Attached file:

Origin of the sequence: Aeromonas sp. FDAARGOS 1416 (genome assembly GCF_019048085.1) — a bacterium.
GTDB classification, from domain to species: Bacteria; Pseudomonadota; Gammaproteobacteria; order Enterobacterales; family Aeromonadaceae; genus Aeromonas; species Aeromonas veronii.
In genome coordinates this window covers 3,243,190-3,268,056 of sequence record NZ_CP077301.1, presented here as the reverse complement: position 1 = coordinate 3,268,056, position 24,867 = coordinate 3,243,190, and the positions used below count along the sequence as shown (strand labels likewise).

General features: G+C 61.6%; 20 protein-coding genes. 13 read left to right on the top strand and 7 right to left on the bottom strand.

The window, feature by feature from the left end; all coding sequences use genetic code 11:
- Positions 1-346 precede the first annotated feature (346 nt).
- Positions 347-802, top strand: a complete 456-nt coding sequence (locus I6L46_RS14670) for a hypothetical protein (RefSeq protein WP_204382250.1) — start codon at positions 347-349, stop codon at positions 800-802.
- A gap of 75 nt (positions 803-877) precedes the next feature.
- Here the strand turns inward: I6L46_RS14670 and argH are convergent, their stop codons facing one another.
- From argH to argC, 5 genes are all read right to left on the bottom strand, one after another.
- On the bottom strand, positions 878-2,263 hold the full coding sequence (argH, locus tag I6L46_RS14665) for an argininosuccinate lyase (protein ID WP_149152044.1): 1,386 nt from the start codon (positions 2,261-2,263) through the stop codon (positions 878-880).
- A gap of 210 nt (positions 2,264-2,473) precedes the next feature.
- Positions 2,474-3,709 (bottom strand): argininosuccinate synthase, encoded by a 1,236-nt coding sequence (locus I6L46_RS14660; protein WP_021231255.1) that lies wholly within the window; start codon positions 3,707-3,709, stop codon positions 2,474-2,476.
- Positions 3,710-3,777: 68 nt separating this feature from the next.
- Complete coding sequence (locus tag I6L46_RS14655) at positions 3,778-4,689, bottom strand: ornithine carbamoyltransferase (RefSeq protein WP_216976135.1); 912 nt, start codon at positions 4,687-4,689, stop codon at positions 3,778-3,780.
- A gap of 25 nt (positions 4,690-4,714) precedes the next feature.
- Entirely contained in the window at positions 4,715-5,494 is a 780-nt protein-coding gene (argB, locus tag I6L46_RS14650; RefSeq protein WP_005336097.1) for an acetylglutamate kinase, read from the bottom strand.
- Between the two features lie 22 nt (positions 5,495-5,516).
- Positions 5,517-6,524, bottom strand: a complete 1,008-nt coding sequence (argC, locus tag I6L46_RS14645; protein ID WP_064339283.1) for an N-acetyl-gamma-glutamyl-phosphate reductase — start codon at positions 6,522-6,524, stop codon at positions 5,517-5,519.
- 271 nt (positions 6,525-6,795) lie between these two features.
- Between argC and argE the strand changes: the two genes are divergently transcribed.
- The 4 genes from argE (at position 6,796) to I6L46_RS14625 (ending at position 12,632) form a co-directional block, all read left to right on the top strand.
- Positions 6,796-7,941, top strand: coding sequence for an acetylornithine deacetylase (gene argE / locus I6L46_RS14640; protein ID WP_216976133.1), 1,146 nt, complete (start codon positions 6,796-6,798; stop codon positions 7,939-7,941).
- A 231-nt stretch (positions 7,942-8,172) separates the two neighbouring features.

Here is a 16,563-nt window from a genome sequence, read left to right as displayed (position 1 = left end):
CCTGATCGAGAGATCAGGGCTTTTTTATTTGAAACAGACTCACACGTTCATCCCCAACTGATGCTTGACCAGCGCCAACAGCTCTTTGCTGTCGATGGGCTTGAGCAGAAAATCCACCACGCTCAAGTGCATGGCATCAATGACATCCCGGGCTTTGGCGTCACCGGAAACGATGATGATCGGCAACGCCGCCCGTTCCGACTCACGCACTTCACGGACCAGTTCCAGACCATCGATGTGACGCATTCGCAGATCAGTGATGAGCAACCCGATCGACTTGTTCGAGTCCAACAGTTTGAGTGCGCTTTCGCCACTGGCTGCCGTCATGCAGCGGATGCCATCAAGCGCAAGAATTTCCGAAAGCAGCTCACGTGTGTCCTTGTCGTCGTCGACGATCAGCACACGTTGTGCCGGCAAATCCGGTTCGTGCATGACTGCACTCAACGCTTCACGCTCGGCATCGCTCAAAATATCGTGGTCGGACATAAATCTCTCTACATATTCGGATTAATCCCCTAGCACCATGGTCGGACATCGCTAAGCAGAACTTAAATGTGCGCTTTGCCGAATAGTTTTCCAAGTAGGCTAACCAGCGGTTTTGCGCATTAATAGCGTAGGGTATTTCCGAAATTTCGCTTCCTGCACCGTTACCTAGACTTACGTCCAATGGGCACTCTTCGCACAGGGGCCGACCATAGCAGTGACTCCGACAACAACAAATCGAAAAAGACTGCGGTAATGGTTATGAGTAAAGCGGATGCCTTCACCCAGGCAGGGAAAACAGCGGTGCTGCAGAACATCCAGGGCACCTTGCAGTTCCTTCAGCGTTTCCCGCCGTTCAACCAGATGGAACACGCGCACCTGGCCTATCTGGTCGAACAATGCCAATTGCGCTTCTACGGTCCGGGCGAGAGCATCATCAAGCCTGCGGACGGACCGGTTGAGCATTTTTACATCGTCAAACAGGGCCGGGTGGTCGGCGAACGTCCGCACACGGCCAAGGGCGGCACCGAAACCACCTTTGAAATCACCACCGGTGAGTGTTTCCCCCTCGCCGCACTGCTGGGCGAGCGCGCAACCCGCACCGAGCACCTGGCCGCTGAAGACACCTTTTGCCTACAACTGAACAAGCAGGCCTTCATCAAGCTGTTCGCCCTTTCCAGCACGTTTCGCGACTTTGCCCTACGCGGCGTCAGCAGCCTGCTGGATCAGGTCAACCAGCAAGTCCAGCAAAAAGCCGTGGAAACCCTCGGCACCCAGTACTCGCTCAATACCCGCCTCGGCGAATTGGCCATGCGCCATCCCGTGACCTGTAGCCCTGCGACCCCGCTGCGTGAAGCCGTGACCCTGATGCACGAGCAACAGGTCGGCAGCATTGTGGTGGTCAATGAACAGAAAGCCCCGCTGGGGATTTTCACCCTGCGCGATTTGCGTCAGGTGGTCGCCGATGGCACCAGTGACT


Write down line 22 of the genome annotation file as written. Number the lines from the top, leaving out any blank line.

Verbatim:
- The 4 genes from argE (at position 6,796) to I6L46_RS14625 (ending at position 12,632) form a co-directional block, all read left to right on the top strand.